The Venturesome Economy

It's a couple of years since Amar Bhide's The Venturesome Economy was first published – the paperback edition is just out. By happenstance it was low down in my pile of books, and again by chance I've almost run out of books other than the novels I'm taking on holiday next month. So finally today I started reading it, and am impressed just by the Introduction.

First of all, I like Bhide's introduction of the process of reasoning and judgment used in common law trials as a valid process for gathering economic evidence. As he says, it's a “pragmatic, well-tested model for integrating a wide range of facts and theories.” Testimony is provided by different witnesses, both quantitative and qualitative. Experts testify. Different theories and precedents are aired. A mix of induction and deduction leads to a reasoned judgment. This resonated with me as a former competition regulator – this is precisely the process used in merger inquiries. Economists are dangerously prone to over-privileging the purely statistical and econometric approach; but other types of evidence are just as important.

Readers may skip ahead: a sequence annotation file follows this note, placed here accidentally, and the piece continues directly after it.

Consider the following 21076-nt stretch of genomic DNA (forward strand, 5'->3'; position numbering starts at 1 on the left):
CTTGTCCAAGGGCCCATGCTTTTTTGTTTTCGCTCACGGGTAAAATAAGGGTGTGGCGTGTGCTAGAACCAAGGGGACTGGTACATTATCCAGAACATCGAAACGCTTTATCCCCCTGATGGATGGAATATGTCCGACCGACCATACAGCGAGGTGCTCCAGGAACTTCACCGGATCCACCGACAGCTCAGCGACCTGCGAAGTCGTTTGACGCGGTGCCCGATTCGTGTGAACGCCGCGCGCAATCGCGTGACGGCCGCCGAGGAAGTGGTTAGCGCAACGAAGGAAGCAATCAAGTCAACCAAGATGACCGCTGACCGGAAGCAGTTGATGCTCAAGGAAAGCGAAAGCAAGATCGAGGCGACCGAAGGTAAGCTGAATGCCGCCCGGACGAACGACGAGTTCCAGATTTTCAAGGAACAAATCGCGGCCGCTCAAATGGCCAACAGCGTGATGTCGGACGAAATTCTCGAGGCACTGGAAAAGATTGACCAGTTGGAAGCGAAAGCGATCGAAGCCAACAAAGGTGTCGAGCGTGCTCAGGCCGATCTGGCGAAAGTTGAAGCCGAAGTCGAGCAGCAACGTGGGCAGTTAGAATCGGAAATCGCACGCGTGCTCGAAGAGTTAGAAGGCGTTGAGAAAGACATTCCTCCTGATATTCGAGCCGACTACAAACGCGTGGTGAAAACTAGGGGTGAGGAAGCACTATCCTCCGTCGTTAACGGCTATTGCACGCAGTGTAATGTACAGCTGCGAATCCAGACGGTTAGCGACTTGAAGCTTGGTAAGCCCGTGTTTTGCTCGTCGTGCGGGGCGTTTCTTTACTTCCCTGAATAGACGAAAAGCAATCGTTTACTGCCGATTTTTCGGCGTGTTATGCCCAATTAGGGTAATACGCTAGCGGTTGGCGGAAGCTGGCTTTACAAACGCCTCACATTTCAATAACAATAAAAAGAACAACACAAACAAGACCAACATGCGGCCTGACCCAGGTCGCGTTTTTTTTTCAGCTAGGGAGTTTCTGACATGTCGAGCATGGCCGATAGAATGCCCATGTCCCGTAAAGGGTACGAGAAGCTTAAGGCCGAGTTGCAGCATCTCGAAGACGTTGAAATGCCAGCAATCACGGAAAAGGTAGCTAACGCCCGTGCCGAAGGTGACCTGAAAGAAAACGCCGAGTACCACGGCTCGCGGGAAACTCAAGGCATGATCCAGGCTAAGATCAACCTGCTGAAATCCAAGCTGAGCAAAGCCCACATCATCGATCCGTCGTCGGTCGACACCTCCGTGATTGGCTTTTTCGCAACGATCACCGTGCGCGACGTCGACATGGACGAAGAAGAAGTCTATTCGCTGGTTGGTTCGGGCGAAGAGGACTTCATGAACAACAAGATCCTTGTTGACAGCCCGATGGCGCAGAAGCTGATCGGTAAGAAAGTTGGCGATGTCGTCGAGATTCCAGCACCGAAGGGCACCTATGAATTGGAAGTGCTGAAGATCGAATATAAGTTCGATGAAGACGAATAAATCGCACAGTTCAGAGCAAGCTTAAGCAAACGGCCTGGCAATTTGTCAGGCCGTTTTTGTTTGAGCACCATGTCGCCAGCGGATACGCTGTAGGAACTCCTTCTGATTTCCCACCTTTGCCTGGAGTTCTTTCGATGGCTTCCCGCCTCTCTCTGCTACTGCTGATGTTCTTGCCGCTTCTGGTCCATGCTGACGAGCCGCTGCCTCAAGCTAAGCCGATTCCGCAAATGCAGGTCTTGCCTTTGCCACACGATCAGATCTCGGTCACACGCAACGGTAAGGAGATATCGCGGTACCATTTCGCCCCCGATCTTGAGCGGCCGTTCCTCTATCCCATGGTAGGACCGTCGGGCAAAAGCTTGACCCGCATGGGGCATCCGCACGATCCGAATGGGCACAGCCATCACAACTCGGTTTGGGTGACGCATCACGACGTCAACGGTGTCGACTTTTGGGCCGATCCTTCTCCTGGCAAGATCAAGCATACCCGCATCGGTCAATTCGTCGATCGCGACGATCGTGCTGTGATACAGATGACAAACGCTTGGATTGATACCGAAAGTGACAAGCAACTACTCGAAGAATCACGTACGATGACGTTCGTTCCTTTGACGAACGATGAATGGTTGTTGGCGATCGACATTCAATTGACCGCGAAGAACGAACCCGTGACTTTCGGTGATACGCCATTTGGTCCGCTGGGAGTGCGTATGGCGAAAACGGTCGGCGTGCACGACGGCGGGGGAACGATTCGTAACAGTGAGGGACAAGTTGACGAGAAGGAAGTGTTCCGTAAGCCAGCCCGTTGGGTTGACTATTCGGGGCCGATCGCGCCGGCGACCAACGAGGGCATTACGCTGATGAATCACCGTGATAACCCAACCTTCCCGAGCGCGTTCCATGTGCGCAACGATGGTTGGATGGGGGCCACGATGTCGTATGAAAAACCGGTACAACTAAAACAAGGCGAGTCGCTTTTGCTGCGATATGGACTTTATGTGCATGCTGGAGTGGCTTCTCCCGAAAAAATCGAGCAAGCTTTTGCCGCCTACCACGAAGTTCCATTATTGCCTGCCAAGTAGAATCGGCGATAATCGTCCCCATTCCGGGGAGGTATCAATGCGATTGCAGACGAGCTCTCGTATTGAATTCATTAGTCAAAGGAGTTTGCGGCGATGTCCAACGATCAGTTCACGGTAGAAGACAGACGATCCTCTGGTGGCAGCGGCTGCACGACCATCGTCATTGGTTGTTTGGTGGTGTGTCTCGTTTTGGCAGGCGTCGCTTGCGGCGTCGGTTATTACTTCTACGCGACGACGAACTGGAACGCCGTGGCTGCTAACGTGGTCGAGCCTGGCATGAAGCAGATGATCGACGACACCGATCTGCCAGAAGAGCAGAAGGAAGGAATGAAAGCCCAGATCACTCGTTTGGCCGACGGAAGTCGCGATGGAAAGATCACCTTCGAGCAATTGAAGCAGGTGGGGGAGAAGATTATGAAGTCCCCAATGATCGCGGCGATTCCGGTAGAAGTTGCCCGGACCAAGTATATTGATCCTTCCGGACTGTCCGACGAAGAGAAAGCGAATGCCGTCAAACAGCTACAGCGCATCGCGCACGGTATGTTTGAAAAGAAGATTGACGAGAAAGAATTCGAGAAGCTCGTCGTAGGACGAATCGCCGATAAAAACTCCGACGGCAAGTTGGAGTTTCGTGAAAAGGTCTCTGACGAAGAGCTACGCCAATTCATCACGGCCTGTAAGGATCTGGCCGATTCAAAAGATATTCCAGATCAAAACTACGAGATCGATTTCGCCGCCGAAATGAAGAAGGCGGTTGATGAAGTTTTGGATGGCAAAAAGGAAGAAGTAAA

I also thoroughly agree with his main argument which is that globalisation is not a zero-sum game, and especially when it comes to technology. Ideas are non-rival – and innovation depends on so much more than ideas anyway. Even the most successful developing country, even China, can not match the wider advantages of the developed countries in any reasonable length of time. I like the look of the way this book combines questions of technology and trade. Indeed, trade can itself be thought of as a 'technology': China is a fantastic technical innovation which allows us to get the same shirts as before but more efficiently produced at a lower price.

Thirdly, I really liked this:

“Effective intervention … requires humility – an appreciation of how difficult it is to fathom the complexity of the modern economy – and alertness to the unintended consequences of policies base on a limited understanding.”

It should be emblazoned on the wall of every meeting room in every ministry around the world.

So off to a great start. A review will follow later.